Impressions matter to publishers. If, today, publishers are able to produce 800 bestsellers every year, then in an absence of big retail bookstore chains, they are only going to be able to generate enough attention for 200 titles to break through. (These numbers are for illustration only.) In a vast and crowded online marketplace, readers will not see the same number of book impressions as they do today. Regardless of the literary merit of those big titles, losing a significant portion of them will have a devastating effect on publishers’ bottom lines. More consolidation will ensue, people will lose their jobs, and general trade publishing will look very different than it does now.
As libraries struggle to arrange attractive licensing deals for ebooks, consider the ramifications of a marketplace that has consolidated from Big Five publishers to only a Big Two-and-a-Half. Because that’s likely to happen. Think about it the next time you buy a book on Amazon.
The rise of the masses
But there’s another trend wrought by the internet, and in many ways it is potentially democratizing. Whether that is a chimerical offering depends in part on the choices we make as readers, and whether libraries can pivot to assume a new role as publishing transforms itself. This trend is not about publishers, and it is not really about books: It’s about authors and writing.
The big thing that happens with the internet is that, over time, the tools that enable us to communicate with one another become simpler. In the beginnings of the web, being able to craft HTML for a website was a highly technical skill. The rise of blogs enabled almost anyone to write through online platforms like LiveJournal, WordPress, and Blogger. Although the modal form for these platforms was the short essay, they were the harbinger of a vast explosion of alternative tools for expression that now encompasses Twitter, Medium, Pinterest, Instagram, and YouTube.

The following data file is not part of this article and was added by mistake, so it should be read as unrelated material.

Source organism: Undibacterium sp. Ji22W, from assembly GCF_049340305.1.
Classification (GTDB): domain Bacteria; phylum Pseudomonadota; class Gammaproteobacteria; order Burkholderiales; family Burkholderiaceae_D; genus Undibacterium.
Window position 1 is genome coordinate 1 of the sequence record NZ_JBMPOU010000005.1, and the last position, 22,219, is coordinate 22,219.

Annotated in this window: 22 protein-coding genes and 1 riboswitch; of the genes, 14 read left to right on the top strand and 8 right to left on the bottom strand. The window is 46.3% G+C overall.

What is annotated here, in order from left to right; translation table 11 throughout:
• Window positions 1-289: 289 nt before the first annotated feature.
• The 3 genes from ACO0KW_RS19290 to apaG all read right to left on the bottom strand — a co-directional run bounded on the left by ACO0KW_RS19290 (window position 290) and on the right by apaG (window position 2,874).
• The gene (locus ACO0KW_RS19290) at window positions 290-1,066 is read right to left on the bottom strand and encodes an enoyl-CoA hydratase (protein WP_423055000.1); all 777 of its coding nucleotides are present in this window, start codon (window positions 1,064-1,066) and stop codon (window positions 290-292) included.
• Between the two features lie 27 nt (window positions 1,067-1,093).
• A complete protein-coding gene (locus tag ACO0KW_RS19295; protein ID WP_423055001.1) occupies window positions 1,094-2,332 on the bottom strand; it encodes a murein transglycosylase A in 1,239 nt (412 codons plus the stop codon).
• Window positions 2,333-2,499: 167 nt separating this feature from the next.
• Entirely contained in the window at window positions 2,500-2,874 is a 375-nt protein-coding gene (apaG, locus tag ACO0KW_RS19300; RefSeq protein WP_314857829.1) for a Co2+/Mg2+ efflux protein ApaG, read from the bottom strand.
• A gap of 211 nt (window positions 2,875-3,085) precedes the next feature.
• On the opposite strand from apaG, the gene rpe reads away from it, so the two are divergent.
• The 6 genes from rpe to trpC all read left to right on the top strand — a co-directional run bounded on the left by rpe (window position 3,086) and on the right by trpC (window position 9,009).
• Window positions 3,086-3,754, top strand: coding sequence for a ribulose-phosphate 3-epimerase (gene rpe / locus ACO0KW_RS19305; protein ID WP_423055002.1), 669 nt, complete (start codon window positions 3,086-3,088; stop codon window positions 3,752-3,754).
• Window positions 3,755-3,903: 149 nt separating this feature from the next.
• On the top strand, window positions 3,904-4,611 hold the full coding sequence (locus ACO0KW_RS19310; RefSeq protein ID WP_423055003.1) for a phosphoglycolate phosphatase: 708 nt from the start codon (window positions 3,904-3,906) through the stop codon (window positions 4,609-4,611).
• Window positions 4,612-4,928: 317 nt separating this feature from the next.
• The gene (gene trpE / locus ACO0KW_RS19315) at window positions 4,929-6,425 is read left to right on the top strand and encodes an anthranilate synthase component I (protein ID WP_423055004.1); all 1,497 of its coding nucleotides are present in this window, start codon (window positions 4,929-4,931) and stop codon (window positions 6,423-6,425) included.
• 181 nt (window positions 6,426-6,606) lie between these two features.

At the same time as a burst of new essay- and storywriting platforms is emerging, authors have a vast new range of opportunities for self-publishing fiction, novellas, and novels. Companies like the Canadian-based Wattpad have seen a rapid explosion in submitted stories; 10 million readers come to the mobile-friendly site every month, and more than 500 writers have submitted works that have been read more than 1 million times. This is a community of avid readers, and it is largely invisible to the traditional Big Five publishers; yet this is a community that the internet has made possible.
Alongside these new venues, independent writers are self-publishing digital books and occasionally breaking through in grand style. Hugh Howey serialized an apocalyptic story called “Wool,” and then packaged it as a novel when sales started to take off. He ultimately sold print rights to a traditional publisher, retaining the digital rights, recognizing that he could earn higher royalties and market his own works by exploiting the recognition he had already received. Wool has sold millions of copies, both in digital and print, worldwide.
Fan fiction writers and self-published authors have established their own online communities, such as KBoard’s Writers’ Café, to share tips and successful practices, ask questions, and seek advice. Much of the added value of traditional publishers in the form of editorial assistance, proofreading, marketing, cover design, packaging, and formatting is either being assumed by the author or outsourced to a growing number of independent professionals who are providing services to this sector. Because authors earn more for every book independently sold than they would with a traditional publisher, there’s an incentive to roll the dice and make it on your own. But it’s not just you; there’s a whole community around you to help.
Another interesting outcome for these writers is that, with success, more opportunities open up. Authors who may have published profitable, full-length novels with traditional publishers are finding that they can use the independent ecosystem to publish a novella that wraps up a loose thread from a romance or science-fiction series, explore what happened to an intriguing but otherwise minor character, or revisit an established fantasy world via a short prelude to the events covered in major works.